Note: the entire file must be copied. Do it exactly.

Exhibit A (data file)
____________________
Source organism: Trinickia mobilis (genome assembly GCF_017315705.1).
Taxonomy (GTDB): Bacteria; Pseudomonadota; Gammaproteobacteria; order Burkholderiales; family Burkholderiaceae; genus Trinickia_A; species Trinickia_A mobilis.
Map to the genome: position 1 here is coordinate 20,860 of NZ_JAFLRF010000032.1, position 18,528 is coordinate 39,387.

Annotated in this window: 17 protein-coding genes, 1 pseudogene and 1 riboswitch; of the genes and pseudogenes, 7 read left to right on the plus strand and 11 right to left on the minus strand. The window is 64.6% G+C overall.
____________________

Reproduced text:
Source organism: Trinickia mobilis (genome assembly GCF_017315705.1).
Taxonomy (GTDB): Bacteria; Pseudomonadota; Gammaproteobacteria; order Burkholderiales; family Burkholderiaceae; genus Trinickia_A; species Trinickia_A mobilis.
Map to the genome: position 1 here is coordinate 20,860 of NZ_JAFLRF010000032.1, position 18,528 is coordinate 39,387.

Annotated in this window: 17 protein-coding genes, 1 pseudogene and 1 riboswitch; of the genes and pseudogenes, 7 read left to right on the plus strand and 11 right to left on the minus strand. The window is 64.6% G+C overall.